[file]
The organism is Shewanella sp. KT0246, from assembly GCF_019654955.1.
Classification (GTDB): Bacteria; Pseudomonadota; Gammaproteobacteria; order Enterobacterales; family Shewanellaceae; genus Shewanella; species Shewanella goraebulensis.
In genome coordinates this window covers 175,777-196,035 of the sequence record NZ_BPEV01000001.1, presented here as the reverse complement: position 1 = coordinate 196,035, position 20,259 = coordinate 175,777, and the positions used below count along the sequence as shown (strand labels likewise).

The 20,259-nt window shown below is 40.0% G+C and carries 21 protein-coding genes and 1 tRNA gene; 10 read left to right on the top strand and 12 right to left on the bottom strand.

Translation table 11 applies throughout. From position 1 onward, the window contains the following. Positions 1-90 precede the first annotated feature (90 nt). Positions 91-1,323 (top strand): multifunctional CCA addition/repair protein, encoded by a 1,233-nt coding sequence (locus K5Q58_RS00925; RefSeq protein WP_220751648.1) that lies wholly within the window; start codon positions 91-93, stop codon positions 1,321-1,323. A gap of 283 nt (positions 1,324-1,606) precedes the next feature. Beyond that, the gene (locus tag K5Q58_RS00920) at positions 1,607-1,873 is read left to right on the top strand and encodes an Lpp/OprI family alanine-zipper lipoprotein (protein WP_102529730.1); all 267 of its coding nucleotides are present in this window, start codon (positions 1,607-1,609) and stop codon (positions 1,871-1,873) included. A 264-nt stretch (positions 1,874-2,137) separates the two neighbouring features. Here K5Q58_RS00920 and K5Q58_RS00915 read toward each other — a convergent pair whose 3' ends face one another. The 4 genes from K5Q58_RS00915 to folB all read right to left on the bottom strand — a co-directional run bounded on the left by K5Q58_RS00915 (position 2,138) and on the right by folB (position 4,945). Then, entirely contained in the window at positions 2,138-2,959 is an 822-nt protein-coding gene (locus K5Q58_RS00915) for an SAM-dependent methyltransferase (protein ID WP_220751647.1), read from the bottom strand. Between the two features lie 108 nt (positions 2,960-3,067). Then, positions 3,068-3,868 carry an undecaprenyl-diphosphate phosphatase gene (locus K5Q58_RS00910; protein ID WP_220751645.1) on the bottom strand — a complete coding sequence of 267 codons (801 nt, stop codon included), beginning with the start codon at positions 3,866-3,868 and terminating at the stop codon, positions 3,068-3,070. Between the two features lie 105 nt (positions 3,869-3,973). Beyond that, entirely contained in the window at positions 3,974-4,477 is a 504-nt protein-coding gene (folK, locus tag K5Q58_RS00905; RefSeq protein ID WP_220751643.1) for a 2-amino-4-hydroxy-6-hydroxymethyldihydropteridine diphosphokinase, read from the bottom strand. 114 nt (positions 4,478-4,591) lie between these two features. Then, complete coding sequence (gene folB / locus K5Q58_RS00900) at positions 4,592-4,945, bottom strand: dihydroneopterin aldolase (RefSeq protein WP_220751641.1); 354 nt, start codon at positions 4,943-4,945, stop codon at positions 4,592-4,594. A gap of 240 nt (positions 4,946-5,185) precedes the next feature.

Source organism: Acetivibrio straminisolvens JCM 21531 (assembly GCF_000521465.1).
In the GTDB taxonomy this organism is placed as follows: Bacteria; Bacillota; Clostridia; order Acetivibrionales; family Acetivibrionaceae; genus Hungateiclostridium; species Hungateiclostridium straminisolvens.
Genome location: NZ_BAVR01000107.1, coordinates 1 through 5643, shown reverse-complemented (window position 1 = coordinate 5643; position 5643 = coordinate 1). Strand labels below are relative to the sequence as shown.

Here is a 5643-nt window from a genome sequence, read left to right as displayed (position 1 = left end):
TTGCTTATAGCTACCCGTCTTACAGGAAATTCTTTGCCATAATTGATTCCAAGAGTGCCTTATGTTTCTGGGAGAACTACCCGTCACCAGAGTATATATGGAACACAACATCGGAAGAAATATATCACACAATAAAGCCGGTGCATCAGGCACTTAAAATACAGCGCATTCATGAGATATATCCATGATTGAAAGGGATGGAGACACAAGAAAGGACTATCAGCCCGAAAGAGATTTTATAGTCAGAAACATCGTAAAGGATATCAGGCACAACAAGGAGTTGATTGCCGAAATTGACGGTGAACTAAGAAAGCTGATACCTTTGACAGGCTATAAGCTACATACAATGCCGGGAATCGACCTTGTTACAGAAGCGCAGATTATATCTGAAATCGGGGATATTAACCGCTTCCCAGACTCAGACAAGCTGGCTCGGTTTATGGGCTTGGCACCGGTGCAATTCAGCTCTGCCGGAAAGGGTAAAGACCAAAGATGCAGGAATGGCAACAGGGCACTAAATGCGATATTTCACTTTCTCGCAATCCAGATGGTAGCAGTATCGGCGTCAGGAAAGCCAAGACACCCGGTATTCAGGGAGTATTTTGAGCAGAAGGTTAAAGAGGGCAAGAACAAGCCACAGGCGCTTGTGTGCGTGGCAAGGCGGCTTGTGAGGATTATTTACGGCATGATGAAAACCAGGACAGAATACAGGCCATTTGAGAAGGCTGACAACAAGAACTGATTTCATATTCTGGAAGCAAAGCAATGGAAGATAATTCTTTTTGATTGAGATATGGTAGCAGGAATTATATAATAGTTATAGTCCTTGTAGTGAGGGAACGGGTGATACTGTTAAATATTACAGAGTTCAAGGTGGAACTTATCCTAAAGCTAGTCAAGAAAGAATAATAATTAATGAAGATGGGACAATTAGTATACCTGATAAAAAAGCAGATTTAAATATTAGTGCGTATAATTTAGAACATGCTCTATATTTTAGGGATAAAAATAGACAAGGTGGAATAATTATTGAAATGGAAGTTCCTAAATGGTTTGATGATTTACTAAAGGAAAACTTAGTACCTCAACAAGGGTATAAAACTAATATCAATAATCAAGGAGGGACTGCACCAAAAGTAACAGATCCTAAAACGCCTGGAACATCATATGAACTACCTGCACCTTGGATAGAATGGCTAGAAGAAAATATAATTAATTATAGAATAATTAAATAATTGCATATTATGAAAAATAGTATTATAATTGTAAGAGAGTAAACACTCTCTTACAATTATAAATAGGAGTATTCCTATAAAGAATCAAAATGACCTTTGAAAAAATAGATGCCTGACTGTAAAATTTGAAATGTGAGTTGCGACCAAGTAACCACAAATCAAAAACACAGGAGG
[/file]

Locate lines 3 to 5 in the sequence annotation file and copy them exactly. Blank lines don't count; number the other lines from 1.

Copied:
In genome coordinates this window covers 175,777-196,035 of the sequence record NZ_BPEV01000001.1, presented here as the reverse complement: position 1 = coordinate 196,035, position 20,259 = coordinate 175,777, and the positions used below count along the sequence as shown (strand labels likewise).

The 20,259-nt window shown below is 40.0% G+C and carries 21 protein-coding genes and 1 tRNA gene; 10 read left to right on the top strand and 12 right to left on the bottom strand.

Translation table 11 applies throughout. From position 1 onward, the window contains the following. Positions 1-90 precede the first annotated feature (90 nt). Positions 91-1,323 (top strand): multifunctional CCA addition/repair protein, encoded by a 1,233-nt coding sequence (locus K5Q58_RS00925; RefSeq protein WP_220751648.1) that lies wholly within the window; start codon positions 91-93, stop codon positions 1,321-1,323. A gap of 283 nt (positions 1,324-1,606) precedes the next feature. Beyond that, the gene (locus tag K5Q58_RS00920) at positions 1,607-1,873 is read left to right on the top strand and encodes an Lpp/OprI family alanine-zipper lipoprotein (protein WP_102529730.1); all 267 of its coding nucleotides are present in this window, start codon (positions 1,607-1,609) and stop codon (positions 1,871-1,873) included. A 264-nt stretch (positions 1,874-2,137) separates the two neighbouring features. Here K5Q58_RS00920 and K5Q58_RS00915 read toward each other — a convergent pair whose 3' ends face one another. The 4 genes from K5Q58_RS00915 to folB all read right to left on the bottom strand — a co-directional run bounded on the left by K5Q58_RS00915 (position 2,138) and on the right by folB (position 4,945). Then, entirely contained in the window at positions 2,138-2,959 is an 822-nt protein-coding gene (locus K5Q58_RS00915) for an SAM-dependent methyltransferase (protein ID WP_220751647.1), read from the bottom strand. Between the two features lie 108 nt (positions 2,960-3,067). Then, positions 3,068-3,868 carry an undecaprenyl-diphosphate phosphatase gene (locus K5Q58_RS00910; protein ID WP_220751645.1) on the bottom strand — a complete coding sequence of 267 codons (801 nt, stop codon included), beginning with the start codon at positions 3,866-3,868 and terminating at the stop codon, positions 3,068-3,070. Between the two features lie 105 nt (positions 3,869-3,973). Beyond that, entirely contained in the window at positions 3,974-4,477 is a 504-nt protein-coding gene (folK, locus tag K5Q58_RS00905; RefSeq protein ID WP_220751643.1) for a 2-amino-4-hydroxy-6-hydroxymethyldihydropteridine diphosphokinase, read from the bottom strand. 114 nt (positions 4,478-4,591) lie between these two features. Then, complete coding sequence (gene folB / locus K5Q58_RS00900) at positions 4,592-4,945, bottom strand: dihydroneopterin aldolase (RefSeq protein WP_220751641.1); 354 nt, start codon at positions 4,943-4,945, stop codon at positions 4,592-4,594. A gap of 240 nt (positions 4,946-5,185) precedes the next feature.